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Hargrove v. Hargrove

United States District Court, W.D. Washington. Seattle

May 5, 2017

MISTELLE HARGROVE, et al., Plaintiffs,
v.
TIMOTHY HARGROVE, et al., Defendants.

          ORDER

          Honorable Richard A. Jones United States District Judge.

         I. INTRODUCTION

         This matter comes before the Court on Plaintiffs Mistelle and Timothy Hargrove's Motion to Strike Affirmative Defenses. Dkt. # 14. For the following reasons, the Court GRANTS in part and DENIES in part Plaintiffs' motion.

         II. BACKGROUND

         This is a personal injury action arising from a motor vehicle accident, which occurred on November 14, 2014. Dkt. # 9 (Amended Complaint). Plaintiffs allege they were driving westbound on Interstate 84 when a tractor trailer in front of them jack-knifed across both lanes of the highway, causing them to collide with the tractor trailer. Id. Plaintiffs allege Defendant Timothy Hargrove was the driver of the tractor trailer and that he was on duty as an employee of Defendant Odessa Transport, Inc. at the time of the accident. Id. Plaintiffs allege that Hargrove caused the accident by driving negligently. Id. Plaintiffs filed this action against Hargrove and his employer to recover the damages allegedly caused by the accident. Id.

         On December 13, 2016, Defendants filed an answer to Plaintiffs' amended complaint. Dkt. # 10 (Answer). In their answer, Defendants assert affirmative defenses. In the instant motion, Plaintiffs request that the Court strike these defenses. Dkt. # 14.

         III. LEGAL STANDARD

         The purpose of an affirmative defense “is to put ‘the plaintiff on notice that matters extraneous to his prima facie case are in issue.'” United States v. Ctr. for Diagnostic Imaging, Inc., No. C05-0058RSL, 2011 WL 6300174, at *2 (W.D. Wash. Dec. 16, 2011) (quoting Fed. Deposit Ins. Corp. v. Main Hurdman, 655 F.Supp. 259, 262 (E.D.Cal.1987)). “The key to determining the sufficiency of pleading an affirmative defense is whether it gives plaintiff fair notice of the defense.” Wyshak v. City Nat. Bank, 607 F.2d 824, 827 (9th Cir. 1979). “Factually speaking, courts in this district have generally interpreted ‘fair notice' to require something far less than the specificity required of a complaint under Twombly and Iqbal.” Ctr. for Diagnostic Imaging, Inc., No. C05-0058RSL, 2011 WL 6300174, at *2. Rule 12(f) permits the Court to “strike from a pleading an insufficient defense or any redundant, immaterial, impertinent, or scandalous matter.” Fed.R.Civ.P. 12. “Courts generally decline to strike affirmative defenses unless the moving party shows ‘there are no questions of fact, that any questions of law are clear and not in dispute, and that under no set of circumstances could the defense succeed.'” Manning v. Swedish Med. Ctr., No. C15-0949JLR, 2015 WL 12696168, at *1 (W.D. Wash. Sept. 23, 2015) (quoting Kerzman v. NCH Corp., No. C05-1820-JLR, 2007 WL 765202, at *7 (W.D. Wash. March 9, 2007)).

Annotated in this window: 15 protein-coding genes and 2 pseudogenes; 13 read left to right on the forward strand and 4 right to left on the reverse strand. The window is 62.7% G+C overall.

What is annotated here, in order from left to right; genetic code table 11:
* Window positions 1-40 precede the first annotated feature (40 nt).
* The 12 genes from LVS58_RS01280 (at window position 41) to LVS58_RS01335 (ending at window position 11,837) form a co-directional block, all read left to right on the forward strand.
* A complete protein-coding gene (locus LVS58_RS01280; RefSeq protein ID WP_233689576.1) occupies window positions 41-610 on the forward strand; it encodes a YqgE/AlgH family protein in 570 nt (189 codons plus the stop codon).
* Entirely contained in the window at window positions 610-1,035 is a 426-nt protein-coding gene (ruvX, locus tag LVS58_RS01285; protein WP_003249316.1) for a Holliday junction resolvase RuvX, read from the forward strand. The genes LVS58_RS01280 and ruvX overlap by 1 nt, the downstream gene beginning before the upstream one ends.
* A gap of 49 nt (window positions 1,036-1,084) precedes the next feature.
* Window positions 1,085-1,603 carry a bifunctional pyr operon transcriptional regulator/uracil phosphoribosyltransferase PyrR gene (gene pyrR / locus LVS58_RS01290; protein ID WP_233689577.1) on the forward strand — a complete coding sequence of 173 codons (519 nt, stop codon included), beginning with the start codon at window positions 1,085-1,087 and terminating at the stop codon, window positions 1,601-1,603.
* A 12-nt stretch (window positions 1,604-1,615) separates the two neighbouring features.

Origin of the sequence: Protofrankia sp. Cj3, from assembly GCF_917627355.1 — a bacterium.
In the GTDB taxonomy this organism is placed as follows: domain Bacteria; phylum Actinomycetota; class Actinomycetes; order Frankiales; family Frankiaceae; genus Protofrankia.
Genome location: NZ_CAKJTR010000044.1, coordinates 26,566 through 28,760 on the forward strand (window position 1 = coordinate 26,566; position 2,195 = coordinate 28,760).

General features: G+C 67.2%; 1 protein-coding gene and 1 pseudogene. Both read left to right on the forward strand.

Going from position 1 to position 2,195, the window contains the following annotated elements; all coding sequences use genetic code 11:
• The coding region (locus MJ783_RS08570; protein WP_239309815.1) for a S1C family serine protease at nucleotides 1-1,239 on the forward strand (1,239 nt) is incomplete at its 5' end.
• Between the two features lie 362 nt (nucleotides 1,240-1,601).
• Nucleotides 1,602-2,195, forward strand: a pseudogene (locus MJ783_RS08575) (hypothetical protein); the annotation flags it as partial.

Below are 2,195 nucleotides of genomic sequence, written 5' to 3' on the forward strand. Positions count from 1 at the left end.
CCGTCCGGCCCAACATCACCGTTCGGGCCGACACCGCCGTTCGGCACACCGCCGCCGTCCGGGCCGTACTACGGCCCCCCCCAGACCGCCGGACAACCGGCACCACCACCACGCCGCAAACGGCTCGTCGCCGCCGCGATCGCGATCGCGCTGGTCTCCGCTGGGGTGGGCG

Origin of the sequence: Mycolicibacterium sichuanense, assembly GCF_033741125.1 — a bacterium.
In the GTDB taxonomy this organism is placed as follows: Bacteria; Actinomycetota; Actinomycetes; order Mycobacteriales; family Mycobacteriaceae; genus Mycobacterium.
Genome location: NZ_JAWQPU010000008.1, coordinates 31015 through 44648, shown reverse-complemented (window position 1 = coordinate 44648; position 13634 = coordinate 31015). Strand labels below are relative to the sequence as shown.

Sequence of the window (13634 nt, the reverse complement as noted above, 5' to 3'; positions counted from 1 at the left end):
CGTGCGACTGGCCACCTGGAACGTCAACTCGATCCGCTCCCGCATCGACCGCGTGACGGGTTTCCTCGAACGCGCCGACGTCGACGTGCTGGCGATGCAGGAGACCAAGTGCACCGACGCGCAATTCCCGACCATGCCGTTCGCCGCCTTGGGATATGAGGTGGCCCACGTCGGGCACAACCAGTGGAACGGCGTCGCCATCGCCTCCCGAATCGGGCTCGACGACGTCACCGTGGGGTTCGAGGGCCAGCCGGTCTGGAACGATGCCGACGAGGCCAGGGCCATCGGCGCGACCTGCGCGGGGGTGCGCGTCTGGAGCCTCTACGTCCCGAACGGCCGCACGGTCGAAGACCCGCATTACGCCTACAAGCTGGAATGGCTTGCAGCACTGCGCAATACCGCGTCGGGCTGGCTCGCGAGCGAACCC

IV. DISCUSSION

         Plaintiffs request that the Court strike the following affirmative defenses asserted by Defendants: (1) failure to mitigate; (2) setoff of damages; (3) failure to state a claim; (4) that Plaintiffs' damages were caused by other incidents; (5) that Plaintiffs' damages were caused by the negligence of others; (6) that Defendants are entitled to a reduction of any award to reflect compensation Plaintiffs have received from collateral sources; (7) that Defendants are entitled to a reduction of any award to reflect the difference between amounts charged by medical providers and the amounts actually paid; (8) failure to join indispensable parties; (9) statute of limitations; (10) insufficient service of process; (11) personal jurisdiction; and (12) reservation of additional affirmative defenses.

         As an initial matter, Defendants have agreed to withdraw defenses (9), (10), and (11). Accordingly, the Court GRANTS in part Plaintiffs' motion to the extent they request that the Court strike defenses (9), (10), and (11).

         The Court DENIES in part Plaintiffs' motion as to the remaining affirmative defenses. Their arguments for striking these defenses are conclusory and unpersuasive. Without elaborating, they summarily contend that defenses (1), (2), (4), (5), and (8) are unsupported by the facts. In a similarly conclusory fashion, they contend that defenses (6) and (7) are unlawful. Plaintiffs' arguments are insufficient to carry their burden to show that “there are no questions of fact, that any questions of law are clear and not in dispute, and that under no set of circumstances could the defense succeed.” Manning, No. C15-0949JLR, 2015 WL 12696168, at *1.

         Plaintiffs separately contend that defense (3)-failure to state a claim-is not an affirmative defense, but rather, a Rule 12(b) argument. While they are correct, this is not a basis to strike under Rule 12(f). In re Washington Mut., Inc. Sec., Derivative & ERISA Litig., No. 08-MD-1919 MJP, 2011 WL 1158387, at *2 (W.D. Wash. Mar. 25, 2011) (“Affirmative Defenses 1, 2, 3, and 17 are simply Rule 12(b) attacks to the adequacy of the pleadings, not avoidances or affirmative defenses. . . . The Court will simply consider them not as affirmative defenses, but as general denials or objections.”).

         Lastly, Plaintiffs contend that (12)-reservation of additional defenses-is not a valid defense. Again, Plaintiffs are correct, but not in a manner that requires any action by the Court. Id. (“Though this is not an affirmative defense, the Court does not strike it. In order to pursue an affirmative defense not specifically pleaded, ...


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